2011 February 21
London Fall 2011: Basso & Brooke, Peter Pilotto, Acne, Antonio Berardi
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(LONDON) Basso & Brooke
A plethora of patterns took over Bruno Basso and Christopher Brooke's fall presentation this weekend. As expected, the theatrical design duo splashed colorful National Geographic prints over long sleeve shifts and pantsuits, streamlined evening coats, and floor-grazing gowns. Desert sunset hues stood beside Icelandic white and blue or aquatic green taking us on a journey into the wild.
Peter Pilotto and Christopher De Vos, the talented team behind the Peter Pilotto label, didn't travel far for fall's revolutionary theme. The designers looked to the recent protests in London and Paris, translating their inspiration into silk tunics and dresses slashed at the bodice or print on print layering pieces eerily reminiscent of old timey warrior wear. Long wool overcoats grounded the silky separates in white, black, and red. The color palette followed suit opening with the classic color trio and later morphing into crisscross patterns and geometric prints in pale yellows, blues, and chartreuse.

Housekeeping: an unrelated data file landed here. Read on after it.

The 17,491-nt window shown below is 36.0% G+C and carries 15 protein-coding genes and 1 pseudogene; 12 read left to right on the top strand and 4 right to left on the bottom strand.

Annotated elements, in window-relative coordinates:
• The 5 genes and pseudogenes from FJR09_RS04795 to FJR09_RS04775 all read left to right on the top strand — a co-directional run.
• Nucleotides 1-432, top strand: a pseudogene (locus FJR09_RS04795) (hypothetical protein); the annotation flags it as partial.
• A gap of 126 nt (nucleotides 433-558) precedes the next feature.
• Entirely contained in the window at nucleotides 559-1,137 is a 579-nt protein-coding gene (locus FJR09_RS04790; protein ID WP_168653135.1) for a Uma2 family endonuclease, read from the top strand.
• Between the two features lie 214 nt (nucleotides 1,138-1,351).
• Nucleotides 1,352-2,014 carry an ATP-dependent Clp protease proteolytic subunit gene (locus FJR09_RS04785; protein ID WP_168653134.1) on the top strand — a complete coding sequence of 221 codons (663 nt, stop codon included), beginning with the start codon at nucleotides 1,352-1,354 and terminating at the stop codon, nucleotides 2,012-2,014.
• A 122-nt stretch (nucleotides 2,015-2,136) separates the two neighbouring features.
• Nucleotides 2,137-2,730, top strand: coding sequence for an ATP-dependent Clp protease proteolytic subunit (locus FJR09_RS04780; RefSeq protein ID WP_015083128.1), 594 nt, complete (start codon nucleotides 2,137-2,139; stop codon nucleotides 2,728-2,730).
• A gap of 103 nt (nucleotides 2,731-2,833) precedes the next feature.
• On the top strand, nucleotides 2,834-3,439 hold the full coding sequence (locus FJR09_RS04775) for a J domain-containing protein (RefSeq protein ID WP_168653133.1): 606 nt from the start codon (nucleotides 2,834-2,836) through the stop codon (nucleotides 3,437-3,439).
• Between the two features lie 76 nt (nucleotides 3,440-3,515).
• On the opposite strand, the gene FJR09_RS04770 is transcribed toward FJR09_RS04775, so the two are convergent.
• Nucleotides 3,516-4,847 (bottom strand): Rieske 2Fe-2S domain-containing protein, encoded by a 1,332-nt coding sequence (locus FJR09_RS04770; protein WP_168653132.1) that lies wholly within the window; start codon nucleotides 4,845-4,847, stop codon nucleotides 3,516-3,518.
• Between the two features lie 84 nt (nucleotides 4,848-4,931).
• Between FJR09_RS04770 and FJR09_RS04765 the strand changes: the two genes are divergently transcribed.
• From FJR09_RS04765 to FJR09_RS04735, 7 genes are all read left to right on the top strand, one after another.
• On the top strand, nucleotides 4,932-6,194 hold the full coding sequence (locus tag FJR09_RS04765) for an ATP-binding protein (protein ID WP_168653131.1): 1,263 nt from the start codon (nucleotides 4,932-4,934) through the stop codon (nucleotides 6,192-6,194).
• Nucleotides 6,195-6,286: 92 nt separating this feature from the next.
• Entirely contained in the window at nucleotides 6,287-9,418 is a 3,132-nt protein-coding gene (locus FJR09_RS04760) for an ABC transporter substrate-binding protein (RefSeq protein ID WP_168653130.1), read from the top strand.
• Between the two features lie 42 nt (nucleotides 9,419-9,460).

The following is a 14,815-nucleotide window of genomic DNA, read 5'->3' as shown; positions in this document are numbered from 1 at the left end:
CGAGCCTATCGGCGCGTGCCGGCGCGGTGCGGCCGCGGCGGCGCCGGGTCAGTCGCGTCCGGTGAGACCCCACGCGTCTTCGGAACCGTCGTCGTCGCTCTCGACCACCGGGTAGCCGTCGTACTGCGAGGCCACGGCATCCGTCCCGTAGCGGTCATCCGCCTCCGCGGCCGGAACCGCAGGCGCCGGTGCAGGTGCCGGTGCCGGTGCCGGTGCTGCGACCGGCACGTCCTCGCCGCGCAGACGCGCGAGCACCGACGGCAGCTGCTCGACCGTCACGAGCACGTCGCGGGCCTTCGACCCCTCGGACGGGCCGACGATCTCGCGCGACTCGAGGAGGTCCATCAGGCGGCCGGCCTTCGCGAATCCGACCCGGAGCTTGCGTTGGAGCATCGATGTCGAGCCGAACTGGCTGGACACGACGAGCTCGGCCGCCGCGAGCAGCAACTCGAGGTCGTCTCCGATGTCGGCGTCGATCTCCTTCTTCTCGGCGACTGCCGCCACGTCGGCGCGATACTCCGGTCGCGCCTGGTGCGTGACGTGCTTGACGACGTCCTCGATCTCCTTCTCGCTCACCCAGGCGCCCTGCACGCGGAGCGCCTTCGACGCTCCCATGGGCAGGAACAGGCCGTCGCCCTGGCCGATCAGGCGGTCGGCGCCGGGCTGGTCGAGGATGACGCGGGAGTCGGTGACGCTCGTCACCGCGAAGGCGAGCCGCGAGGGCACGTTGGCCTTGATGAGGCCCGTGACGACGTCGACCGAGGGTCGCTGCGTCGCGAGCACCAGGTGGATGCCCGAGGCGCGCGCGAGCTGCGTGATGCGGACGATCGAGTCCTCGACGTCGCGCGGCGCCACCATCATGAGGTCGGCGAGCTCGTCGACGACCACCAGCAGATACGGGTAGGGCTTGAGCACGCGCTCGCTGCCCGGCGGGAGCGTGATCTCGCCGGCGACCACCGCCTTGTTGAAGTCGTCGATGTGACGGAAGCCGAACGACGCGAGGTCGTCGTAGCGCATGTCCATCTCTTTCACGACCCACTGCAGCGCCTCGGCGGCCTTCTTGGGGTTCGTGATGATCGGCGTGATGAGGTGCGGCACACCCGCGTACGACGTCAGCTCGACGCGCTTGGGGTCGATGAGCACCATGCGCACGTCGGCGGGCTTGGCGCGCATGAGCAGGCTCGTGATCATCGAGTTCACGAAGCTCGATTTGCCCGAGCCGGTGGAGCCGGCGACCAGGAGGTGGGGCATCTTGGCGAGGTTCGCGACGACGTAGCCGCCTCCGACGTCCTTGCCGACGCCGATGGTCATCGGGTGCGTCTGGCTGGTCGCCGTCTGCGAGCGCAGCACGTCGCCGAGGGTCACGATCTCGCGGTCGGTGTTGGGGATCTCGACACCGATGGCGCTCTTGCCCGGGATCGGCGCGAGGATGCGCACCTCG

Laid-back luxe was on Jonny Johansson's mind this season. Acne's creative director whipped up a casual collection apropos his design team with the signature androgynous spin. Leather got reworked into streetwise rose vests, olive and blueberry cropped pants and buckled cognac minis while denim was reimagined in jumpers and slouchy jackets. Among the winners: a pair of delicious wide-leg mustard velvet trousers stole the show as did the patchwork leather and metallic high-waters coupled with a low-key charcoal sweatshirt.
The technical mastery of Antonio Berardi's eveningwear took an unexpected turn for fall. The designer's usual uptown debutante traveled downtown in perforated minis with exaggerated folds, stovepipe trousers, and a few key knits for added texture. Kudos went to Berardi's repertoire of standout coats. Some flaunted shearling. Others featured studs on black capes or sharp shaped lapels on white or gray wool overcoats. The "Berardi" girl was still lurking in the shadows of casual concoctions; elegant red, navy, and lime sequined gowns paraded next to sassier lace see-through numbers leaving us with a taste of the familiar.